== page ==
They heard the beat of wings as he spoke and looked up together to see, soaring fifty feet past their heads a strange parody of a bird, with four distinct wings, a long feathered tail, and bright intelligent eyes set in a dome-like head.
There was a moment of excited babbling.
"What is it?"
"Never saw anything like it before."
"Did the comet do that to chickens?" And then, as the strange creature disappeared among the forest of spires to the east, the voice of the lawyer, used to such tumults, asserted its mastery over the rest.
"I think," he said, "that whatever that bird is, the first thing to be done is find a headquarters of some kind and establish a mode of life."
"How about finding more people?" asked Gloria. "The more the merrier—and there may be some who don't know how nice castor oil is." She smiled a metallic smile.
"The fire—" began Ben.
"It would keep some people away."
They debated the point for several minutes, finally deciding that since those present had all come from the top floors or penthouses of tall buildings, the search should be confined to such localities. Each was to take a car—there were any number for the taking around Times Square—and cover a certain section of the city, rallying at sundown to the Times building, where Ola Mae and Murray, who could not drive, were to be left.
Roberts was the first one back, swinging a big Peugeot around with the skill of a racing driver. He had found no one, but had a curious tale. In the upper floors of the New Waldorf three of the big windows were smashed in, and in one corner of the room, amid a maze of chairs fantastically torn as though by a playful giant, a pile of soft cloths. In the midst of this pile, four big eggs reposed. He had picked up one of the eggs, and after weighing the advisability of bringing it with him, decided he had more important things to do. The owners of the nest did not appear.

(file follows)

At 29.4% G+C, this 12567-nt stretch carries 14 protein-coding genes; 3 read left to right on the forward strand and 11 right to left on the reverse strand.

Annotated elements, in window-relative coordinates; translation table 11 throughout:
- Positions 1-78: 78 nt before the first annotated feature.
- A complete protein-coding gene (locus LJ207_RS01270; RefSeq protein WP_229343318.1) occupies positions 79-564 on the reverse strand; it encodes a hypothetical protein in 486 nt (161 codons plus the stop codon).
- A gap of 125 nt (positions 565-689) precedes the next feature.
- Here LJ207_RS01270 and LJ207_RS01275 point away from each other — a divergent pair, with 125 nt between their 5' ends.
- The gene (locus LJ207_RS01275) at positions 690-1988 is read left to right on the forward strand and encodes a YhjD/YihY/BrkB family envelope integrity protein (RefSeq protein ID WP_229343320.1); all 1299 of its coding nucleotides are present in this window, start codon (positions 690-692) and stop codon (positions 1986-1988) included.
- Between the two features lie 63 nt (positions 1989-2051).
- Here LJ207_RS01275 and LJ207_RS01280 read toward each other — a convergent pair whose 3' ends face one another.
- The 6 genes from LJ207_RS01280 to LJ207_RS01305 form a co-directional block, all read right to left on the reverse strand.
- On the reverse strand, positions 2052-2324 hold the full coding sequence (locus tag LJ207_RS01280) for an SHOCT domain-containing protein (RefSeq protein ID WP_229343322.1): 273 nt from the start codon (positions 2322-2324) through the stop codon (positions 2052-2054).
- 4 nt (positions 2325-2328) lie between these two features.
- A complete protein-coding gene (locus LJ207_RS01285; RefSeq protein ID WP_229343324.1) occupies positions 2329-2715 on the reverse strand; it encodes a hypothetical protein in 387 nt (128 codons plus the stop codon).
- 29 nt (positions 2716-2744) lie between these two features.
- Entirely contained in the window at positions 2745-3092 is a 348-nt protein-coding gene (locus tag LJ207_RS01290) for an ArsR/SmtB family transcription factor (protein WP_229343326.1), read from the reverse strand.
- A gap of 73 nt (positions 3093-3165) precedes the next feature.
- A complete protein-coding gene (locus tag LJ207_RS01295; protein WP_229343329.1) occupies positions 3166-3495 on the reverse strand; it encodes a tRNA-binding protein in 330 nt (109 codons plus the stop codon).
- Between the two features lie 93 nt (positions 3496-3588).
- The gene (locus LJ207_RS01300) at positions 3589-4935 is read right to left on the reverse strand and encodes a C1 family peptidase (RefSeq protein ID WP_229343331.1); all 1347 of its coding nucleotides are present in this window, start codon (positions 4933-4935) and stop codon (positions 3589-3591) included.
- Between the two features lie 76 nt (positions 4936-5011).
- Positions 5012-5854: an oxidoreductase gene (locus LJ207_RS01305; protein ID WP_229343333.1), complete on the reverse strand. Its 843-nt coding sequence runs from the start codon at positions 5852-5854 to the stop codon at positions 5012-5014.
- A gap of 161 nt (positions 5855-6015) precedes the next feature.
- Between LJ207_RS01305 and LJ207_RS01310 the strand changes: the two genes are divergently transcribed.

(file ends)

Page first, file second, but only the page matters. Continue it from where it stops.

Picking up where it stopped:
As he emerged from the building, however, the quick motion of a shadow across the street caused him to look up in time to catch a glimpse of one of the four-winged birds they had seen before, and just as he was driving the car away, his ears were assailed by a torrent of screeches and "skrawks" from the homecomer. He did not look up until the shadow fell across him again when he perceived the bird was following close behind him, flying low, and apparently debating the advisability of attacking him.
Roberts waved his arms and shouted; it had not the slightest effect on the bird, which, now that it was closer, he perceived to move its hind wings only, holding its fore-wings out like those of an airplane. He wished he had a weapon of some kind; lacking one, he drew the car up to the curb and ran into a building. The bird alighted outside and began to peck the door in, but by the time it got through Roberts had climbed a maze of stairs, and though he could hear it screaming throatily behind him, it did not find him and eventually gave up the search.
The end of this remarkable tale was delivered to an enlarged audience. Gloria had arrived, bringing a chubby little man who announced himself as F. W. Stevens.
"The boy plunger?" queried Murray absent-mindedly, and realized from Gloria's gasp that he had said the wrong thing.
"Well, I operate in Wall Street," Stevens replied rather stiffly.